This morning I happened to think about my mother, who passed away more than 20 years ago. Nowadays, I hardly think of her either during the day or even in my dreams. Naturally, I feel guilty for rarely thinking about Mom, who was such a dear and who devoted her life to her children.
On the night she passed away, she waited until her son’s arrival from Seoul in a sick bed in Busan. It was her last act of caring, shown for her loving son in this life.
Sometimes, I wonder how my life has been after losing my mom. On the night of her death, I could not believe she was no longer with me in this world. I felt that she was in some place waiting for me. Over time, I learned to accept that my mom’s death is part of life. Oblivion helps people cope with grief.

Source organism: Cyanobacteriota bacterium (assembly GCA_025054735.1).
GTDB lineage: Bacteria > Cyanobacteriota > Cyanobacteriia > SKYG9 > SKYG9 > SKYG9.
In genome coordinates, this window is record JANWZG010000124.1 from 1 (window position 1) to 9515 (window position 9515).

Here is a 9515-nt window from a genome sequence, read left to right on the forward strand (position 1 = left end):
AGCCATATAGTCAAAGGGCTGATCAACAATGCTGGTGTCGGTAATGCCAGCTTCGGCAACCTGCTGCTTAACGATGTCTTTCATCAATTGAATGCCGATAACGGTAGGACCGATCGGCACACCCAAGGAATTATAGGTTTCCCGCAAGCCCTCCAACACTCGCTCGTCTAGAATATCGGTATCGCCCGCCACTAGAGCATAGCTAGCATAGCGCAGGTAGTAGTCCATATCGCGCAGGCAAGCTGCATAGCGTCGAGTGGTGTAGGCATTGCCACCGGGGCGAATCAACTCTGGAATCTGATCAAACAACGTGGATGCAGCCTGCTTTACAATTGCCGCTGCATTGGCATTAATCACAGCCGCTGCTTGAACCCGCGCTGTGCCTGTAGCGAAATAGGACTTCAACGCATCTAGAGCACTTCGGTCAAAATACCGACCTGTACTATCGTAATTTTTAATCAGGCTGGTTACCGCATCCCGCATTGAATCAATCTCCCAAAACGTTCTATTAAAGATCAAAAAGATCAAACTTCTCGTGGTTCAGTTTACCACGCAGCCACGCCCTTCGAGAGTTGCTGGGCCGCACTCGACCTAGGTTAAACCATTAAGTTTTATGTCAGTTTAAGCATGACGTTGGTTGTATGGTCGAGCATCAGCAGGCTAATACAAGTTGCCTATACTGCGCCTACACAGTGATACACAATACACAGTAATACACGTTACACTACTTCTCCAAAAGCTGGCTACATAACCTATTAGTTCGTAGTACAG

It’s amazing that, during the Joseon Dynasty, some people built huts beside their parents’ tombs and stayed there for three years. It was their way of expressing filial piety. I am not saying that we, who are living in this modern period, should follow such an old-fashioned tradition, but I find myself comparing myself to such people in spite of myself.
They say that all people regret not having been able to take care of their parents better while they were alive, and I am no exception. I should have visited Mom more often, treated her to a nice dinner and said loving words more often. How sad it is, not to be able to do such things anymore.